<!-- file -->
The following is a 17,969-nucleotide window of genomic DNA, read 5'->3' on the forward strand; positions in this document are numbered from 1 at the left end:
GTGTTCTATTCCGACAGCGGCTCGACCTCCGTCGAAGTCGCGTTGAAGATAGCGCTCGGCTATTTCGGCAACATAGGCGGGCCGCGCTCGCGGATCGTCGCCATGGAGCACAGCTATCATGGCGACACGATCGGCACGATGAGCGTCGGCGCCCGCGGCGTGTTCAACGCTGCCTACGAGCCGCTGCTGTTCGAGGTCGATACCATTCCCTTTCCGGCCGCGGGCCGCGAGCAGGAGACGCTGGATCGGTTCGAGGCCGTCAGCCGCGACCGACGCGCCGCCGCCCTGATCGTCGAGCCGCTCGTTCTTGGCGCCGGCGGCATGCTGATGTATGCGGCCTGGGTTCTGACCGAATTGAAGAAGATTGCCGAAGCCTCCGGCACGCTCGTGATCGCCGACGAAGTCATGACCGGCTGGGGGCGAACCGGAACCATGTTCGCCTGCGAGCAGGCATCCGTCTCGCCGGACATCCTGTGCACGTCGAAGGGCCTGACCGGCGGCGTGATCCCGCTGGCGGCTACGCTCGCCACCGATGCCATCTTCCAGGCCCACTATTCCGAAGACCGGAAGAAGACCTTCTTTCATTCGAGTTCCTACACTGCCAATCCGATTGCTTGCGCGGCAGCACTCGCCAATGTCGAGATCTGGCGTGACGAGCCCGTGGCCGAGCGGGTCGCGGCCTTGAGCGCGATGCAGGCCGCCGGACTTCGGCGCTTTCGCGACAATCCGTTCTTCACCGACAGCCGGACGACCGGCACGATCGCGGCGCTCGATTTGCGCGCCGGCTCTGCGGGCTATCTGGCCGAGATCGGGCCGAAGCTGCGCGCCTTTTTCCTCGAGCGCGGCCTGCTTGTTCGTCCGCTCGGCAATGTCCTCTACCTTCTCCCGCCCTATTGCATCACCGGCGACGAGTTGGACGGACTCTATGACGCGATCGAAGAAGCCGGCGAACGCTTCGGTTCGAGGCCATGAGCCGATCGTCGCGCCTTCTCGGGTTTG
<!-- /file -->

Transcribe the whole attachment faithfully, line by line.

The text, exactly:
The following is a 17,969-nucleotide window of genomic DNA, read 5'->3' on the forward strand; positions in this document are numbered from 1 at the left end:
GTGTTCTATTCCGACAGCGGCTCGACCTCCGTCGAAGTCGCGTTGAAGATAGCGCTCGGCTATTTCGGCAACATAGGCGGGCCGCGCTCGCGGATCGTCGCCATGGAGCACAGCTATCATGGCGACACGATCGGCACGATGAGCGTCGGCGCCCGCGGCGTGTTCAACGCTGCCTACGAGCCGCTGCTGTTCGAGGTCGATACCATTCCCTTTCCGGCCGCGGGCCGCGAGCAGGAGACGCTGGATCGGTTCGAGGCCGTCAGCCGCGACCGACGCGCCGCCGCCCTGATCGTCGAGCCGCTCGTTCTTGGCGCCGGCGGCATGCTGATGTATGCGGCCTGGGTTCTGACCGAATTGAAGAAGATTGCCGAAGCCTCCGGCACGCTCGTGATCGCCGACGAAGTCATGACCGGCTGGGGGCGAACCGGAACCATGTTCGCCTGCGAGCAGGCATCCGTCTCGCCGGACATCCTGTGCACGTCGAAGGGCCTGACCGGCGGCGTGATCCCGCTGGCGGCTACGCTCGCCACCGATGCCATCTTCCAGGCCCACTATTCCGAAGACCGGAAGAAGACCTTCTTTCATTCGAGTTCCTACACTGCCAATCCGATTGCTTGCGCGGCAGCACTCGCCAATGTCGAGATCTGGCGTGACGAGCCCGTGGCCGAGCGGGTCGCGGCCTTGAGCGCGATGCAGGCCGCCGGACTTCGGCGCTTTCGCGACAATCCGTTCTTCACCGACAGCCGGACGACCGGCACGATCGCGGCGCTCGATTTGCGCGCCGGCTCTGCGGGCTATCTGGCCGAGATCGGGCCGAAGCTGCGCGCCTTTTTCCTCGAGCGCGGCCTGCTTGTTCGTCCGCTCGGCAATGTCCTCTACCTTCTCCCGCCCTATTGCATCACCGGCGACGAGTTGGACGGACTCTATGACGCGATCGAAGAAGCCGGCGAACGCTTCGGTTCGAGGCCATGAGCCGATCGTCGCGCCTTCTCGGGTTTG